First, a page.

‘We finally played well’: SMU’s season finale culminated in loss on an otherwise hopeful senior night
UNIVERSITY PARK, Texas — “Some of the best we’ve played this year.” That was how head coach Kevin Hudson described the Mustangs’ performance on Saturday night.
After a season full of uncertainty that led to canceled games and inconsistent play where the Mustangs failed to win more than two games in a row all season long, emotions took over the field.
As SMU seniors Nick Taylor, Noah Tilt, Luke Thompson, and Brandon Terwege took the field for the last time, they were showered with love and memorabilia. Regardless of the result, the match was one to remember. On a cool spring night in Dallas, SMU’s 2020-2021 regular season came to a close. The yin and yang of this year were finally put to rest.
“At times we’re good at times we’re average,” Hudson said.
The Mustangs ended the regular season 5-5, a balanced and neutral record-signifying the team’s inability to put together a chain of wins, but also their resilience to bounce back from losses.
Senior night ended 2-1 in Temple’s favor, a surprising outcome considering SMU’s statistical advantages during the course of the game. SMU had 22 shots, nine of them on goal, while the Owls had just nine shots total, with six being on goal. SMU also had two more corner kicks. The Mustangs had more chances in the box to score than the Owls did, but couldn’t convert on more than one.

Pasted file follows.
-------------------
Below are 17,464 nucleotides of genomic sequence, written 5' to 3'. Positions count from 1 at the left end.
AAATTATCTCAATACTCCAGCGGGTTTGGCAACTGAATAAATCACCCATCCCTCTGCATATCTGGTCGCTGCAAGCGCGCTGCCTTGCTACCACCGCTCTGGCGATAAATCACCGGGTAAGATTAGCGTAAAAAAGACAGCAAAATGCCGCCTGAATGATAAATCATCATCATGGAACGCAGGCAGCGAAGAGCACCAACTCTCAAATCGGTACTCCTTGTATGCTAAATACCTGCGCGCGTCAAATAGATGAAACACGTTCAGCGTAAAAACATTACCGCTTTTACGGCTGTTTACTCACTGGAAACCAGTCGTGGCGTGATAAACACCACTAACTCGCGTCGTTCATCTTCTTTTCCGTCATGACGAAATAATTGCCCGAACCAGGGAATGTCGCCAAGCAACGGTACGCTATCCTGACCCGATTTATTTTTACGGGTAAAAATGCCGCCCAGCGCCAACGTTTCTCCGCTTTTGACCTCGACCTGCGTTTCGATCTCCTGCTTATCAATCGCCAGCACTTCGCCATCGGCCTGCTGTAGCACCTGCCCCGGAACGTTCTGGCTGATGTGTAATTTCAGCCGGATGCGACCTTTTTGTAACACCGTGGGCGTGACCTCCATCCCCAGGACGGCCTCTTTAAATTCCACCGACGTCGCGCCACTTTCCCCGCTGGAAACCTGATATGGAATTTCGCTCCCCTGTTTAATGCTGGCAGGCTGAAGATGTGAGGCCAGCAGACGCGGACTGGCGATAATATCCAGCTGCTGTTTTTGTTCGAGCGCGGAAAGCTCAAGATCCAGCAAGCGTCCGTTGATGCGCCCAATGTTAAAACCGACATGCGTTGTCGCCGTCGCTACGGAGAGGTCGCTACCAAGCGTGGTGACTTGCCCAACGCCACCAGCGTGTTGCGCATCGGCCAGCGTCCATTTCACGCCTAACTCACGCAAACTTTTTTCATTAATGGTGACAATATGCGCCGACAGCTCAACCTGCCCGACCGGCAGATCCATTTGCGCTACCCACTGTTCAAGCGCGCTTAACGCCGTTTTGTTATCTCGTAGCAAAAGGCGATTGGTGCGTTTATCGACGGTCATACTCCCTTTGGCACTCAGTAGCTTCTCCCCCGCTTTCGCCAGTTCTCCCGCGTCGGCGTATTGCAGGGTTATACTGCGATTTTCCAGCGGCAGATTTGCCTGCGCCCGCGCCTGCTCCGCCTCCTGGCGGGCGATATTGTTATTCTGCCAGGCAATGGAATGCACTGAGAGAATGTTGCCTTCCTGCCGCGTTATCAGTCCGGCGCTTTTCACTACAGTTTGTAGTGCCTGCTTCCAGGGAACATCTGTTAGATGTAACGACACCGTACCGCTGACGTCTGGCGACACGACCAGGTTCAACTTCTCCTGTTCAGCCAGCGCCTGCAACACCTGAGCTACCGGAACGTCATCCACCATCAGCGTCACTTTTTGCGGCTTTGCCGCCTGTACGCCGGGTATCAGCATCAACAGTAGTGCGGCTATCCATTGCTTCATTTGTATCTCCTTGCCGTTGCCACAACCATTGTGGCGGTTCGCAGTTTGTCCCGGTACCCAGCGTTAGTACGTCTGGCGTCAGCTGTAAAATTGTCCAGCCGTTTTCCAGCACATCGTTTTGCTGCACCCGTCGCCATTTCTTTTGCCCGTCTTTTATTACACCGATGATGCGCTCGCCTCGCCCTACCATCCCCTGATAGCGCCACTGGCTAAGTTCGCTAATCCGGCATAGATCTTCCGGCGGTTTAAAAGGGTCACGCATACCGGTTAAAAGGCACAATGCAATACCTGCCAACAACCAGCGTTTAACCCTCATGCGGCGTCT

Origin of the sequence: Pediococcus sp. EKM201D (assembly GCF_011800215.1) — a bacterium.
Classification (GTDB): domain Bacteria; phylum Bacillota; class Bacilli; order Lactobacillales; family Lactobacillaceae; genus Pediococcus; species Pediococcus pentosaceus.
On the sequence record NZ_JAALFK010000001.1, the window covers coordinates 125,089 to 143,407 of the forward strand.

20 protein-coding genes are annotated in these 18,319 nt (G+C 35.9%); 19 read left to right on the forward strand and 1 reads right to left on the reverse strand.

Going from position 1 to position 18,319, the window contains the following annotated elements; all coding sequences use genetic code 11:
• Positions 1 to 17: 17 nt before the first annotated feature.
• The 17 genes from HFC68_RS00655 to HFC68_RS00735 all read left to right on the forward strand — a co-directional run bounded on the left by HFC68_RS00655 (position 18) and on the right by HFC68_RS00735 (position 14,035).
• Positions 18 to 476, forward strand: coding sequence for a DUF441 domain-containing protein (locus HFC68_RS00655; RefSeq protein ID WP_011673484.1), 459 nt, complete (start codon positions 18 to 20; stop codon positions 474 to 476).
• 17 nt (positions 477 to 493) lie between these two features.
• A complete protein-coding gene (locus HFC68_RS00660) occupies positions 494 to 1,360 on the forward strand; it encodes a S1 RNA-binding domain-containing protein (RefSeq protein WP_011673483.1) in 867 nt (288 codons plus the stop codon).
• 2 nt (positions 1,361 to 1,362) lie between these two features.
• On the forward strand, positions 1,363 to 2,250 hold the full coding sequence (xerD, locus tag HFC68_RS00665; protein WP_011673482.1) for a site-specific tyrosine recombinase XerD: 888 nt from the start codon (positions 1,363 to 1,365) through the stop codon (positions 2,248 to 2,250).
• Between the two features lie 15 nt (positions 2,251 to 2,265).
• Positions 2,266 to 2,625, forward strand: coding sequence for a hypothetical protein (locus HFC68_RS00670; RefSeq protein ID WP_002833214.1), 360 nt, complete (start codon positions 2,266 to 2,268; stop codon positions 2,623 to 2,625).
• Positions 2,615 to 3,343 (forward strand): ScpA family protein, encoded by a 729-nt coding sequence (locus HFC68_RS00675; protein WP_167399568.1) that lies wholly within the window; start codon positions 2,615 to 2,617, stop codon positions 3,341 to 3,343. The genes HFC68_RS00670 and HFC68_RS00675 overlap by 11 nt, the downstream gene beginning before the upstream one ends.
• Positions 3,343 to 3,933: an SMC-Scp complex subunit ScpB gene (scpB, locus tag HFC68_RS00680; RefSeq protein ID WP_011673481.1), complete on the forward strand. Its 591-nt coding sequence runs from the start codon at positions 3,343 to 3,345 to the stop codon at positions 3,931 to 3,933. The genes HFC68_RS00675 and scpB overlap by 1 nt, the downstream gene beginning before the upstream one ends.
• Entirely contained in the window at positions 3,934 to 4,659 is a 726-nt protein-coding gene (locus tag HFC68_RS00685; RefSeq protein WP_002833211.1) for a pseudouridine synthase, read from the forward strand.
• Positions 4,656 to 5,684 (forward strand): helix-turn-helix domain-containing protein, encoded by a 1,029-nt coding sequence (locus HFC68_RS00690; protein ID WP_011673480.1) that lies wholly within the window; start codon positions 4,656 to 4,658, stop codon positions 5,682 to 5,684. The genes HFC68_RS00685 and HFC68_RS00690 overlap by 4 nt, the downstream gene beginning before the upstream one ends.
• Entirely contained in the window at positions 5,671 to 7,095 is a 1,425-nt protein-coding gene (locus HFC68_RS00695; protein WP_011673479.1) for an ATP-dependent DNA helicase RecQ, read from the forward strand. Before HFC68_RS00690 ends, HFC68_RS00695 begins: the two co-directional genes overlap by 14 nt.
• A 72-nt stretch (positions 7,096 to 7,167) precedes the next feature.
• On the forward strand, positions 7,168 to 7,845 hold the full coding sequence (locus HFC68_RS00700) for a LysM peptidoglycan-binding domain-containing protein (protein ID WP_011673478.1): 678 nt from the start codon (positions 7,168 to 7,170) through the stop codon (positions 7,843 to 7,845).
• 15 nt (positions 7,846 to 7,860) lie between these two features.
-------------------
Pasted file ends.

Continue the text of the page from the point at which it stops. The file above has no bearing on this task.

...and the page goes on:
Temple’s offense became more aggressive in the last few minutes of the second half. With 10 minutes to go, the Owls almost chipped a goal over SMU keeper Cole Johnson. Only a couple of minutes later, forward Sean Karani drew a penalty, which his teammate Amir Cohen calmly drilled into the bottom right corner. It seemed like the game was lost. With a little less than five minutes to go, Temple had tipped the balance of the game in its favor.
But the Mustang’s season-long perseverance came to a head at the 87th minute, when Skage Simonsen scored a goal off a rebound from a cross sent by Terwege. After finishing into the left corner, the Mustangs were overjoyed.
While SMU did lose the game on a golden goal in extra time, secured by a point-blank finish by Temple after a rebound from a cross, Hudson wasn’t disappointed. He acknowledged the team’s high level of play, stating that despite “dropping the game” and “creating chances to win”, the Mustangs had an overall great performance. He reflected on how the journey, culture, and feel of the team are more important than the outcome.
SMU has won the conference tournaments in 17′, 18′, and 19′. In 2019, the most recent full year, the team entered the tournament with a 5-1-1 record and sat at the top of the AAC. This season things looked much different: a 5-5 record and finishing as a four seed.
“It’s a pretty special group” Hudson stated. While “this year hasn’t gone the way we [SMU] wanted it to”, and the team has “fallen short” of its potential, the coach is proud of the whole team and “appreciates everything they’ve done” for the school and the program.”